Unsupported browser

For a better experience please update your browser to its latest version.

Your browser appears to have cookies disabled. For the best experience of this website, please enable cookies in your browser

We'll assume we have your consent to use cookies, for example so you won't need to log in each time you visit our site.
Learn more

The profession is not blameless in its loss of power

  • Comment

Architects are no longer trusted to be innovative and to deliver inspiring buildings, says Alan Dunlop

Arguably, architectural power and influence started to dissipate in the 1980’s when the profession relinquished the role of the architect as leader and head of the design team to the project manager. The influence of the architect as strategist, designer and artist working for and on behalf of the client has decreased inexorably since then.

The responsibility for interpreting the client’s needs directly and the delivery of architectural quality has been lost, and poor design solution coupled with cost over-runs on major public and infrastructure projects, like the Scottish Parliament, has seen public criticism directed not always unfairly at the architect. This provoked a backlash among politicians and other media pundits questioning the contribution of the architect and our role in civic society. 

The utility of the architect as thought leader and promoter of aesthetics and beauty has been squeezed by protocols such as value engineering and cost control. Architects are no longer trusted to be innovative and to deliver inspiring buildings. The work itself has been challenged on all sides and those charged with defending and promoting the profession such as the RIBA and RIAS have done little in response.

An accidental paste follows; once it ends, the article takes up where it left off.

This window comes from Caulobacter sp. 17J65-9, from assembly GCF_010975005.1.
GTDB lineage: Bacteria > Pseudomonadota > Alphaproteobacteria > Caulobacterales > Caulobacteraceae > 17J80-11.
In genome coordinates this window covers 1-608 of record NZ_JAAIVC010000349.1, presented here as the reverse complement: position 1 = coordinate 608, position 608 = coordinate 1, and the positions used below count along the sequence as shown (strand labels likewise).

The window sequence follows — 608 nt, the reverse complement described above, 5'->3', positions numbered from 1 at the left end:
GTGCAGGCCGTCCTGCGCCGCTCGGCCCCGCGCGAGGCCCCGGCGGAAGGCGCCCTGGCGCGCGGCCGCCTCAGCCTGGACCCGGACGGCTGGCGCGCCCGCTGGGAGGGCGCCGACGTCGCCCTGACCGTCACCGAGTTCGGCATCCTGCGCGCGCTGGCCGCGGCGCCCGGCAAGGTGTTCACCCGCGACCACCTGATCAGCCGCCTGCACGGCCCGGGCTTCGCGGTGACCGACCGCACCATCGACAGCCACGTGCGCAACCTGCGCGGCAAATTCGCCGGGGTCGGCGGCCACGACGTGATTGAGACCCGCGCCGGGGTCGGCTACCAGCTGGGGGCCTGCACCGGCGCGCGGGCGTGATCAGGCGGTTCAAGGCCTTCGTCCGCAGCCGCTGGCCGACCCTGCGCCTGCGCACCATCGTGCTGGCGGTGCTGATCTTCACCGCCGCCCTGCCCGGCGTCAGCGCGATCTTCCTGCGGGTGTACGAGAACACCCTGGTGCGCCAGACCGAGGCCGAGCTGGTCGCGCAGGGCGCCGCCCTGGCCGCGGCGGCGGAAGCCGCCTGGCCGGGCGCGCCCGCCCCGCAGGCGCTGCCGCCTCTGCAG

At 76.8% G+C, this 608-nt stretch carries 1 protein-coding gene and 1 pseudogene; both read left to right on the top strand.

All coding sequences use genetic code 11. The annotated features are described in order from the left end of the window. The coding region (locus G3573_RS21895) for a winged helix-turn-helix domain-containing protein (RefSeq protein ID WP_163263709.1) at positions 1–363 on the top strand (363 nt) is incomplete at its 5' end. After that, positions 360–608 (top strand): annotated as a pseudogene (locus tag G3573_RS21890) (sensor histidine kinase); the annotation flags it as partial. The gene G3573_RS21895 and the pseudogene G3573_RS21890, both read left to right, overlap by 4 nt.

It is schools of architecture, not architectural firms, that are addressing the power balance for they are the only places where architecture as art is still practised and where critical engagement, enquiry and placemaking, the real role of the architect, is encouraged seriously.

The profession is not blameless and our supine response to contractor demands and ever tighter fee margins is woeful. There is a move also to lower the bar further by making architectural schools focus more on professional practise, BIM and preparing students to be ‘office ready’. This should be resisted as it impacts the time that students have to acquire essential design and draft skills which are fundamental. The acquisition of administration and project process skills is the responsibility of the profession and not the role of the universities.

  • Comment

Have your say

You must sign in to make a comment

Please remember that the submission of any material is governed by our Terms and Conditions and by submitting material you confirm your agreement to these Terms and Conditions.

Links may be included in your comments but HTML is not permitted.

Related Jobs

AJ Jobs